In the shadow of Sauk Mountain lies a jewel in our state park system: Rockport State Park. Often overlooked by those driving the Mountain Loop Highway, this 632-acre park is home to some of the most ancient old-growth forests in the area, with trees up to 250 feet tall.
It is only 1 mile off the more well-traveled Highway 530, and only a little over 1 1/2 hours from Bellevue — but it feels like another world.
Rockport State Park has a variety of trails, ranging from level old logging roads, to a strenuous trek up Sauk Mountain, as well as interpretive displays, a lovely picnic shelter, and ample opportunities to view wildlife and birds.
One of the most popular trails is the 3-mile-long Evergreen Trail, which crosses several lovely wooden bridges over gently flowing creeks. It’s a cool respite from warm days as you walk beneath a lush forest canopy. The half-mile Fern Creek Trail passes underneath some of the largest trees in the area. The West Loop Interpretive Trail, which connects to the Evergreen trail from the parking lot, provides 1-mile of ADA-accessible hiking for people of all abilities and an opportunity to learn more about the area.
An 8-mile drive up a gravel road will take those looking for a more physically challenging adventure to the Sauk Mountain Trail. This steep and narrow 4.2-mile, round-trip hike climbs 1,200 feet to the summit of Sauk Mountain, at 5,500 feet of elevation, where you can enjoy stunning views of the Skagit Valley and other Cascade peaks. Look carefully, and you may discover the remnants of an old fire lookout.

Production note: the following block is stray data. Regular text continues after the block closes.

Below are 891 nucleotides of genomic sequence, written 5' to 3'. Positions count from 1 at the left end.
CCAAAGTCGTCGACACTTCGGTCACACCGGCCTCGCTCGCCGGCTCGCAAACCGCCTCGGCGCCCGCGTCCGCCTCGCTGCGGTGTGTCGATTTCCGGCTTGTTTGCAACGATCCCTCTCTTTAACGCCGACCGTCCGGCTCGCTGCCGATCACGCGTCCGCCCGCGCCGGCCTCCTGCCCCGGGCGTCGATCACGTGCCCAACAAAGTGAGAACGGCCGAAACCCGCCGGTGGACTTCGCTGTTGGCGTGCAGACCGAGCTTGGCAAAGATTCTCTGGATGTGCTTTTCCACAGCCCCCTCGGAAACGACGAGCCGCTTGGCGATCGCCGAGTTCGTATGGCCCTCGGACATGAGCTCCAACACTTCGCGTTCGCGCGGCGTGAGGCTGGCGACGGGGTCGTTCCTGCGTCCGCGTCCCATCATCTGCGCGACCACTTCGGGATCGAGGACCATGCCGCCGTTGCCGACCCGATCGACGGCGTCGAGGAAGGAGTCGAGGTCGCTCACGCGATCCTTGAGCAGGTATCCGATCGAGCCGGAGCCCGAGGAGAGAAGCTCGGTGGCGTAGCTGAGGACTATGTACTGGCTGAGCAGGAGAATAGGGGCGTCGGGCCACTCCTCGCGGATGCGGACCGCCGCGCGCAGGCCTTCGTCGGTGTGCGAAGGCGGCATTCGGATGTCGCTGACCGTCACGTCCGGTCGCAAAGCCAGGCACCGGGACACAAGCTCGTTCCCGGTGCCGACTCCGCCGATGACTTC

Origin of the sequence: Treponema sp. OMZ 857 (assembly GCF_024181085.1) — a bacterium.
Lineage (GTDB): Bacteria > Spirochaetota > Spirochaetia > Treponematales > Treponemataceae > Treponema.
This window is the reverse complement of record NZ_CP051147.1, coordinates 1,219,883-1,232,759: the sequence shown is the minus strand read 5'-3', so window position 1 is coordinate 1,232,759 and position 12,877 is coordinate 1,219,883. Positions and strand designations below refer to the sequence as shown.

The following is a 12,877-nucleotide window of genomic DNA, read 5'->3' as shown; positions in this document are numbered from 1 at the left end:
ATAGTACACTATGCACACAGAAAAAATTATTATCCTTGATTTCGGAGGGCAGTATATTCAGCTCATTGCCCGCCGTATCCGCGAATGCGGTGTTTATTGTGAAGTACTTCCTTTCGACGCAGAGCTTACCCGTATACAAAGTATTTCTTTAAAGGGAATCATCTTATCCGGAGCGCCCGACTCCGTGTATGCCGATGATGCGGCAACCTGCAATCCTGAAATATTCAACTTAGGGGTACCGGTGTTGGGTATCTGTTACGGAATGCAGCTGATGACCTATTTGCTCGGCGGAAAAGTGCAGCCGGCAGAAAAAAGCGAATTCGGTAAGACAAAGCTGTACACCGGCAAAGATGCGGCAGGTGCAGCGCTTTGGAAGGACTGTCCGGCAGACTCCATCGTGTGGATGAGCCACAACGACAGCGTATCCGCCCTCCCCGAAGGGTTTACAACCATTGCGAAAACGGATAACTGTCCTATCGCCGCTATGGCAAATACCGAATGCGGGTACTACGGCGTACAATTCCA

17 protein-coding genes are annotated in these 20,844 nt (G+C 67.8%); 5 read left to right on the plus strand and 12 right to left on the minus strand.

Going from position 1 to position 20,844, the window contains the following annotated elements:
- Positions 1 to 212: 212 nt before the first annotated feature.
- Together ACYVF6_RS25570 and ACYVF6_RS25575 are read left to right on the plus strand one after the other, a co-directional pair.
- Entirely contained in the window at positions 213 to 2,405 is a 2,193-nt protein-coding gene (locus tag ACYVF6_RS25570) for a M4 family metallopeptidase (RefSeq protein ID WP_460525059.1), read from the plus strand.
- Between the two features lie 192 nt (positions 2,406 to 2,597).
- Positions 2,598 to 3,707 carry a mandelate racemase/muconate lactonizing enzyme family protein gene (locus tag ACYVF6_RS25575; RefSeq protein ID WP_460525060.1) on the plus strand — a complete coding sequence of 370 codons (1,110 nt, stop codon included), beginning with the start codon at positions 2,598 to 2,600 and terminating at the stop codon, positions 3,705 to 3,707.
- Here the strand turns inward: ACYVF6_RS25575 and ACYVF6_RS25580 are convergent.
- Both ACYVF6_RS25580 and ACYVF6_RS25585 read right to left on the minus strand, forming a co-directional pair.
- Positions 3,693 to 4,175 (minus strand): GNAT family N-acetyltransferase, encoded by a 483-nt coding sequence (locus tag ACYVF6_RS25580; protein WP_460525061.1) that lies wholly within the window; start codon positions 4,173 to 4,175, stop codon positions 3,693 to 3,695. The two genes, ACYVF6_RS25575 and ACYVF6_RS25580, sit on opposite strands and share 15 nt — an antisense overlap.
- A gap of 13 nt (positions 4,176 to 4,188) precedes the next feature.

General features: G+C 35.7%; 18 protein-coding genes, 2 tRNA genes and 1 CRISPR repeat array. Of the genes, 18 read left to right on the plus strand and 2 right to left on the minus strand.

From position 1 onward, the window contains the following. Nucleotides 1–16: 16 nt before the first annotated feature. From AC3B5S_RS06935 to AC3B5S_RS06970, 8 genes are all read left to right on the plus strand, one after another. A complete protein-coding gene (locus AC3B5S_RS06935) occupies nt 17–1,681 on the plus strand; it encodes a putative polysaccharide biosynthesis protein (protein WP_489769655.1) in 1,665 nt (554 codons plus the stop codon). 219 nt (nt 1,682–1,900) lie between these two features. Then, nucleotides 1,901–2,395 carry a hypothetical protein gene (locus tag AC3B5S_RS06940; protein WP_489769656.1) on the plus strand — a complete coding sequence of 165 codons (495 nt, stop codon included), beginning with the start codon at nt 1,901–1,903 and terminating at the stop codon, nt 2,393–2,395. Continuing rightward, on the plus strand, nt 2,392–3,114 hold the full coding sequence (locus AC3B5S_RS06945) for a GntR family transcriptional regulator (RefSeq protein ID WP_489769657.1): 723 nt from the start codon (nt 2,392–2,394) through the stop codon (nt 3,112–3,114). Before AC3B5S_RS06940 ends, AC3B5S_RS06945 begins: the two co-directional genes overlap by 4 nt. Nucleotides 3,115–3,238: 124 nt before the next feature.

Across the highway are two more short trails: the Sauk Spring Trail and the Skagit View Trail, which provides a lovely view of the Skagit River valley, complete with a picnic table and an up-close-and-personal encounter with a massive and ancient cedar tree. You’ll want to bring lunch and a camera.
The park hosts various events and guided walks throughout the year. The Discovery Center features special programs from December through February, such as the “Deep Forest Experience,” with displays and family friendly activities that include creating a craft to take home. Make sure to mark your calendar.
When you’re done with your hike(s), head into the town of Concrete. Often missed by those driving the Mountain Loop Highway, Concrete is home to friendly service and homestyle cooking at the Lone Star Restaurant, or try the pizza at Annie’s Pizza Station. For the art lovers, Sauk Mountain Pottery showcases locally made functional art. A short side trip off of the Mountain Loop Highway will open up a new world of discovery and adventure.
Good to Know
Green Trails Darrington No. 78
Dogs are allowed and must be on a leash. Camping is available at nearby Rasar State Park.
How to get there:
From Bellevue, take I-5 N, 66.6 miles to exit 232. Proceed 28.6 miles to Rockport State Park.